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Conflict Diamonds

The illicit trade in diamonds has funded brutal wars and human rights abuses for decades. Despite significant progress, the problem has not gone away. Read more

Diamonds have funded brutal wars in countries such as AngolaCentral African Republic, the Democratic Republic of CongoLiberia, and Sierra Leone, resulting in the death and displacement of millions of people. There is a reason they are dubbed ‘Blood Diamonds’. 

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Global Witness was the first organisation to bring the world’s attention to this problem. Our ground-breaking report, A Rough Trade, released in 1998, exposed the role of diamonds in funding the civil war in Angola. It also highlighted a global problem. It thrust the secretive practices of the global diamond industry into the spotlight for the first time and prompted governments and industry to take action to eliminate conflict diamonds from global markets.

This had huge implications. It was the first time that the trade in diamonds was widely understood to have played a key role in funding conflict.  An international governmental certification scheme, known as the Kimberley Process, was set up to prevent the trade in conflict diamonds.

Despite these positive steps, the issue has not gone away. Global Witness has since documented links between many other internationally traded natural resources and conflict and human rights abuses, globally.

Profits from diamonds helped fund the conflict in the Central African Republic, which has left hundreds of thousands of people displaced from their homes. In Zimbabwe, Global Witness has exposed links between mining companies operating in the Marange area and members of the military and secret police. The involvement in the diamond sector of security forces raises concerns over diamonds being used to finance human rights abuses. Despite these links, diamonds from Marange flow onto international markets.

Global Witness wants to break this link. We want the citizens of diamond-rich countries, not corrupt elites, to benefit from their country’s natural resources. The Kimberley Process is not going to clean up the trade alone. The United Nations General Assembly has encouraged strengthening of the Kimberley Process to ensure it  ‘remains relevant’. Increasing evidence of the government-led certification scheme’s limitations have also seen the World Diamond Council not only take up the call for KP reform, but, critically, speak to the need for the diamond industry to change its own behaviour to ensure diamonds are sourced and traded responsibly.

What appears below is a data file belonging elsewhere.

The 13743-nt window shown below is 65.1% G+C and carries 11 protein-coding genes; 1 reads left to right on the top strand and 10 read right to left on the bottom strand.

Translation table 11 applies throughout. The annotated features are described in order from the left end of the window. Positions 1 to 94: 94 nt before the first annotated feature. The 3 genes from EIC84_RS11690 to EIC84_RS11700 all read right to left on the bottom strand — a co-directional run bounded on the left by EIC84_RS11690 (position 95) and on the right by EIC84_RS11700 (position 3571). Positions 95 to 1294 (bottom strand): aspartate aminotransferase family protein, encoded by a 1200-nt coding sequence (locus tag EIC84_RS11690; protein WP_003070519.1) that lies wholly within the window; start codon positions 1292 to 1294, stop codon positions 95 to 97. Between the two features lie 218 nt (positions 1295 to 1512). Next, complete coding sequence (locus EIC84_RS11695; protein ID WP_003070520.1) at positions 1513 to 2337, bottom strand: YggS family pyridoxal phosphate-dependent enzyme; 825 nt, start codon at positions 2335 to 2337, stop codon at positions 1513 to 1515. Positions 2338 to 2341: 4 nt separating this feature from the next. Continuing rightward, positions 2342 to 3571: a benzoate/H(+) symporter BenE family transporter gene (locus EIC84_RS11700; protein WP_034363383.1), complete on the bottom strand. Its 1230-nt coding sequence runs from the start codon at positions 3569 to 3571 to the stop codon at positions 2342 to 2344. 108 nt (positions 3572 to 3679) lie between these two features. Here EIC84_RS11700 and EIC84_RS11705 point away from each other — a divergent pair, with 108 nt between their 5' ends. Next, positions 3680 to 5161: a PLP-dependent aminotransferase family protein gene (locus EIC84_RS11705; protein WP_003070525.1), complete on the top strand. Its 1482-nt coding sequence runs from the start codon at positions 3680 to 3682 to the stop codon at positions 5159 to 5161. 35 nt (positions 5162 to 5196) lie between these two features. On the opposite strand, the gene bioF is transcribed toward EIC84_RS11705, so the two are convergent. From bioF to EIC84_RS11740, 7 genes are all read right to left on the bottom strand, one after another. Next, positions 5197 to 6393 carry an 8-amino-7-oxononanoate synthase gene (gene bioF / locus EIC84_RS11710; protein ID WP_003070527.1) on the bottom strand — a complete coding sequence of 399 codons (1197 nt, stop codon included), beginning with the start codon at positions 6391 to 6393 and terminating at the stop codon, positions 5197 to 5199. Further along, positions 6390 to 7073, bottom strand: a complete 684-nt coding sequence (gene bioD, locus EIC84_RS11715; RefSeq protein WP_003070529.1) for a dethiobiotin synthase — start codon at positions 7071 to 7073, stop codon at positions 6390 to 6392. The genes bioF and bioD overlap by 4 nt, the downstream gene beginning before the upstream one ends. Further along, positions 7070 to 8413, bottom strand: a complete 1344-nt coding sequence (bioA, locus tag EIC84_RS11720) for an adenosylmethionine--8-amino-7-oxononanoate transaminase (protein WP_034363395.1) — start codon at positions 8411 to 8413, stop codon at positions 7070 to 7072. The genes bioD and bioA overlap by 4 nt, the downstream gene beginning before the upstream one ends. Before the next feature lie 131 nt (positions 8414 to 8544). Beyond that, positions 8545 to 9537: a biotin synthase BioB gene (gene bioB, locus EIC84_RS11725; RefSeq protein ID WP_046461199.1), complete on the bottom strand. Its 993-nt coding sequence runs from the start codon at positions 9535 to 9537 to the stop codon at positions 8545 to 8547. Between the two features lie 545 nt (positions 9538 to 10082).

In view of wide-ranging harms associated with the diamond industry, companies involved in the trade of diamonds must act with due care. They must check their supply chains to ensure that they do not facilitate the trade in diamonds linked to human rights abuses and other harms and to ensure that these diamonds do not enter global markets. Then they must report on their efforts. This process, known as supply chain due diligence, is essential if we want to end the trade in diamonds associated with abuse. Why should a customer pay thousands for a luxury good when that good is linked to environmental, social and human harm?

As for consumers, let jewellers and the companies in their supply chains know you care by asking a few simple questions. Ask to see how they know they are sourcing diamonds responsibly. Then ask to see their human rights due diligence report (a Kimberly Process certificate alone does not guarantee anything, unfortunately). All responsible companies should have this report and should make it public. Together, let’s stress: diamond-fuelled violence and harms should no longer be tolerated.